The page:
We live in an increasingly online world, making phones and other smart devices invaluable to keep us in the know. Whether you want to keep up a conversation with a loved one or update a coworker on your ETA, it can be tempting to send a quick text while on the road. But doing so can get you in serious legal trouble, or worse. WHAT’S LEGAL AND WHAT’S NOT How much phone use qualifies as distracted driving? Well, according to the CA Vehicle Code, a communication device can be used if mounted and intended for hands-free or voice-activated control. You’re allowed to use the device “with the motion of a single swipe or tap of the driver’s finger.” Any more contact will result in a ticket. WHAT COMMERCIAL DRIVERS SHOULD KNOW Class A Drivers should be even more aware of consequences for a cell phone ticket. A cell phone violation for a commercial driver is considered a serious offense even though it does not carry a point. Two serious offenses on your record activates an automatic 60 day suspension. WHAT’S AT STAKE On the surface, California’s penalty for illegal cellphone use while driving may seem small. First-time offenders face a base fine of $20 — but, when you add in the county and state penalties, surcharges, and fees, the amount is closer to $160. Subsequent offenses will cost you even more. Of course, these fines are far from the worst-case scenario. According to the National Safety Council, 1 out of 4 car accidents in the United States is caused by texting and driving. Don’t take the risk— save a life. Fighting a distracted driving ticket is difficult, usually requiring irrefutable evidence that you were not using or even holding your phone. However, in certain situations, such as when you might be named responsible for an accident, disputing the charge may be worth it. Consulting a qualified traffic attorney will help you understand your legal options.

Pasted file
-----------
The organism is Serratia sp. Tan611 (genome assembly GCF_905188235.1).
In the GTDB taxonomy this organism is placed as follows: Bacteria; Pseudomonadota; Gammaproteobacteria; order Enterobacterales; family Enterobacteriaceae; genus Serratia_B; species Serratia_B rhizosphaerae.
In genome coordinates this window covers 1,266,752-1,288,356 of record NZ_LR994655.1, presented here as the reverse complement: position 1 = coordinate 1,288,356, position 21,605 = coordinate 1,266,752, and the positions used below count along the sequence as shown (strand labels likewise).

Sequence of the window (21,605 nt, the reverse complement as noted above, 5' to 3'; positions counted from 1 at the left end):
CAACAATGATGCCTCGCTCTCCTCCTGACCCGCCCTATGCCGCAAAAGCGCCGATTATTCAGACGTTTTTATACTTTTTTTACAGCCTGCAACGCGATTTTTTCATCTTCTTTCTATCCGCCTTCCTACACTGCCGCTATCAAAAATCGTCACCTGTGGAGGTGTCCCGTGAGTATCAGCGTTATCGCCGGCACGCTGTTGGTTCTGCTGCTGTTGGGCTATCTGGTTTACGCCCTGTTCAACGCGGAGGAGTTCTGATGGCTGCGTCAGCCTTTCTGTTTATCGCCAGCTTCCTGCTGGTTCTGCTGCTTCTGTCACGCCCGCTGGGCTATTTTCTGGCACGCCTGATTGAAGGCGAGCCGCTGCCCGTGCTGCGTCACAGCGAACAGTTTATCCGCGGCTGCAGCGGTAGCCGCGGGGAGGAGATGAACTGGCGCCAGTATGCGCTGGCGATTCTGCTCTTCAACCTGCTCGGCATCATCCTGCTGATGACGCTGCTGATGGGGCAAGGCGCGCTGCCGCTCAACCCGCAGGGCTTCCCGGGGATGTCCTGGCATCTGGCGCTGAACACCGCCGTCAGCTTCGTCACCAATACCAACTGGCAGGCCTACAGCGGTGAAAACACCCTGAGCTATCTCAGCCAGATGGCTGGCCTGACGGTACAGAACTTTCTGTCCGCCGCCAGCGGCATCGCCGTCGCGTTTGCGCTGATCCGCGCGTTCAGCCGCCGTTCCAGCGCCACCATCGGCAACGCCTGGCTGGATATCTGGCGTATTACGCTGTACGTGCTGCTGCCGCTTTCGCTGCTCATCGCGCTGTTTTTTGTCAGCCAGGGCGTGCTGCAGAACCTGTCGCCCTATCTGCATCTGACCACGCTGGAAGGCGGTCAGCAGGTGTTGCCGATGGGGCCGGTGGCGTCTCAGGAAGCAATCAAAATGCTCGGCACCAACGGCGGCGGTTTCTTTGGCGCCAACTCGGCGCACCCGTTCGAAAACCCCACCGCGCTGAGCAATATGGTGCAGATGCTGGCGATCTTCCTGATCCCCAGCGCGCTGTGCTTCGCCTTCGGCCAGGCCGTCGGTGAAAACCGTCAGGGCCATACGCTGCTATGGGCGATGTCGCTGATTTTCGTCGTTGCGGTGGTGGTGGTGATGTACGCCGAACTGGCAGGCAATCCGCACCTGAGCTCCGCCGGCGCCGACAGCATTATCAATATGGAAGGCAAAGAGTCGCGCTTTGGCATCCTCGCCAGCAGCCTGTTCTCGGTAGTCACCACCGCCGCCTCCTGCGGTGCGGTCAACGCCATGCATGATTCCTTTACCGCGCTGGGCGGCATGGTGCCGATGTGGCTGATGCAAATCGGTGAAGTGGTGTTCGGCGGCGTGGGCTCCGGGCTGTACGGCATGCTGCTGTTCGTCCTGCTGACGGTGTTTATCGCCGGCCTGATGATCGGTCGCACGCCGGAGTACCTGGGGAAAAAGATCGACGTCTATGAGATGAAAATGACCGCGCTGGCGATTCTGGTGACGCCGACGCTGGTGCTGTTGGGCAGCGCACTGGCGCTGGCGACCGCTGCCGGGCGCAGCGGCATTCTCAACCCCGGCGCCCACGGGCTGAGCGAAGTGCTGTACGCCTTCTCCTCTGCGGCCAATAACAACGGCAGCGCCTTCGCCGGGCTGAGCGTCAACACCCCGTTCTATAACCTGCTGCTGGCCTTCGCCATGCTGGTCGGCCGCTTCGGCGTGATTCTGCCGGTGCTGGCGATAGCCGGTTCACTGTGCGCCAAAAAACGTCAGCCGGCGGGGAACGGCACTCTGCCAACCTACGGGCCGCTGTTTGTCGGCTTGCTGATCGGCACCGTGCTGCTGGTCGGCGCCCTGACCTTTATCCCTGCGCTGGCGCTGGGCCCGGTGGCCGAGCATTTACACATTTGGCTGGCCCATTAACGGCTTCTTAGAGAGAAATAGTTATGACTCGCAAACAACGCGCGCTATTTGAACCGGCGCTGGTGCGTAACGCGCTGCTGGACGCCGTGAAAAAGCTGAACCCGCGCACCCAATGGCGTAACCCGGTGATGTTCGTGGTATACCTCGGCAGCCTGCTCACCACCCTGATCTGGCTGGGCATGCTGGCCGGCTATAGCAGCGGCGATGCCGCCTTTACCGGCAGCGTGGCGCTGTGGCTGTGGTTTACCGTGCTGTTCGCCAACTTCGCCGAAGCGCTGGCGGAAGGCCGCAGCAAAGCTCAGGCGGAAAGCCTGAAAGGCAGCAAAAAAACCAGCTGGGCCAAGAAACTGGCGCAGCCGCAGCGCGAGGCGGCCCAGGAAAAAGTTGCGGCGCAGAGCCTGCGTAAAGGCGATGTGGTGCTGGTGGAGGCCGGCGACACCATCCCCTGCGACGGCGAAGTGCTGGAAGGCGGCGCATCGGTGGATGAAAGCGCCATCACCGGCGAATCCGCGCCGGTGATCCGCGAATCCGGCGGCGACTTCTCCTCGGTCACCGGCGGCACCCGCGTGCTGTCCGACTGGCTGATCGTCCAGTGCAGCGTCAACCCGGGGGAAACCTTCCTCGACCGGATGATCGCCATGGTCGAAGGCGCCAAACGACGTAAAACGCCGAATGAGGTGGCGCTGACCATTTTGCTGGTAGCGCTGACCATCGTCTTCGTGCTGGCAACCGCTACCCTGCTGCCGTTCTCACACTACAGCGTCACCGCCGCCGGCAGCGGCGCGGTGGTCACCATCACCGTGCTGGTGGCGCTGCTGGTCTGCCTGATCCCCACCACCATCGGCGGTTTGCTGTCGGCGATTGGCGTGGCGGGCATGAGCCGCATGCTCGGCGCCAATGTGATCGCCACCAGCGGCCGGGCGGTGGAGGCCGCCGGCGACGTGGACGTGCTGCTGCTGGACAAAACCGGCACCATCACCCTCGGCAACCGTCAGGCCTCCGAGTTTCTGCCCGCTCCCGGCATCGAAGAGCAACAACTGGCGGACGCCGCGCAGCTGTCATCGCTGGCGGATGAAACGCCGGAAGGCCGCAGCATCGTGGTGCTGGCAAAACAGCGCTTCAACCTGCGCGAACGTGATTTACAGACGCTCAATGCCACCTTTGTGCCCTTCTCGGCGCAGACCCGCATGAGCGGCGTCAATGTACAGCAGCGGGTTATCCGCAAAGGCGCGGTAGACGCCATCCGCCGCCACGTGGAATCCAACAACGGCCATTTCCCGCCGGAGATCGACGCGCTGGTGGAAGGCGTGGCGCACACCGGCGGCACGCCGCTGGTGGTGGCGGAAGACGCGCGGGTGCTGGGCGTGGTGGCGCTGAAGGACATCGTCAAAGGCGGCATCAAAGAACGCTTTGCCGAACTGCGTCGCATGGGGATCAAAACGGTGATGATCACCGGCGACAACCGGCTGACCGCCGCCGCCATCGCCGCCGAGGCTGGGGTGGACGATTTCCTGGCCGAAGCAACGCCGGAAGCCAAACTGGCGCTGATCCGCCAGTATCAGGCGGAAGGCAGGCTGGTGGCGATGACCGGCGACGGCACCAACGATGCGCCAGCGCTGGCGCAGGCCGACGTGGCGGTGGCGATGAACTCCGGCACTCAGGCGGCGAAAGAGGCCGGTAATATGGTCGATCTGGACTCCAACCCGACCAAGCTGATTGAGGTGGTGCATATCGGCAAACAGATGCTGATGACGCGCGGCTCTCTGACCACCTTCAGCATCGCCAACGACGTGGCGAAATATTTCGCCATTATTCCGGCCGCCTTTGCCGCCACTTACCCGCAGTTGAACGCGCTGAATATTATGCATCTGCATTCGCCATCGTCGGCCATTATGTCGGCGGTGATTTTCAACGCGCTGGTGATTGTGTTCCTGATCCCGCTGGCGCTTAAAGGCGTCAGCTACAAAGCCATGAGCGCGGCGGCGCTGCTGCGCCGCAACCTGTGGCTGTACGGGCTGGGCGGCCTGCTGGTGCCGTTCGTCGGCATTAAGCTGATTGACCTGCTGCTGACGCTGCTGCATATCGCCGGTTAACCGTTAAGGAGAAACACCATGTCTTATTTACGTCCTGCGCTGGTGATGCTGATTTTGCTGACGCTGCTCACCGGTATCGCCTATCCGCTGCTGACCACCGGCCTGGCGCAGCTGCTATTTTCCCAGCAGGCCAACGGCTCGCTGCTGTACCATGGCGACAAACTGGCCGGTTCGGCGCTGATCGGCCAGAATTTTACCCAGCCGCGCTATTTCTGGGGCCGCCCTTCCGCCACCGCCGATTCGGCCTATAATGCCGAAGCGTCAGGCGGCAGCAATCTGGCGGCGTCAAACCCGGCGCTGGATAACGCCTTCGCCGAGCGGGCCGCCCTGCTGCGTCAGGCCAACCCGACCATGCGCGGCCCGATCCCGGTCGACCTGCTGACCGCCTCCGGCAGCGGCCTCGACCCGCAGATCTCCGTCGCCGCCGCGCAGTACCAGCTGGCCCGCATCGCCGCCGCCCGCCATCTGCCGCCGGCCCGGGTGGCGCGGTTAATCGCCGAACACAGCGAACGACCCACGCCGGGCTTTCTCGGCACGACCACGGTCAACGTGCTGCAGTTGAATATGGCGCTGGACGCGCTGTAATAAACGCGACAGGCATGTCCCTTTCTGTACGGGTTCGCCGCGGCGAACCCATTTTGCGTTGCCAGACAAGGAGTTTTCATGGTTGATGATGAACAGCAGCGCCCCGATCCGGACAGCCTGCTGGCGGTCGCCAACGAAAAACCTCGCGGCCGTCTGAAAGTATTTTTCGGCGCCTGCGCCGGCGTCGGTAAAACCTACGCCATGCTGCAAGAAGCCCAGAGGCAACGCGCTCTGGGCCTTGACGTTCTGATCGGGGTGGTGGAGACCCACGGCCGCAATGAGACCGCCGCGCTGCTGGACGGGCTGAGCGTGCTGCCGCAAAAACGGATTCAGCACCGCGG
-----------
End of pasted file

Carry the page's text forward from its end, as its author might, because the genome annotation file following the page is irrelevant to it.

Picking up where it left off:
(661) 859-1177 | 3


Toll-Free (661) 859-1177 Se Habla Español


1701 Westwind Drive Suite 203 Bakersfield, CA 93301


Where Were You 10 Years Ago? ............ PAGE 1

The World’s Tiniest Animals ................... PAGE 2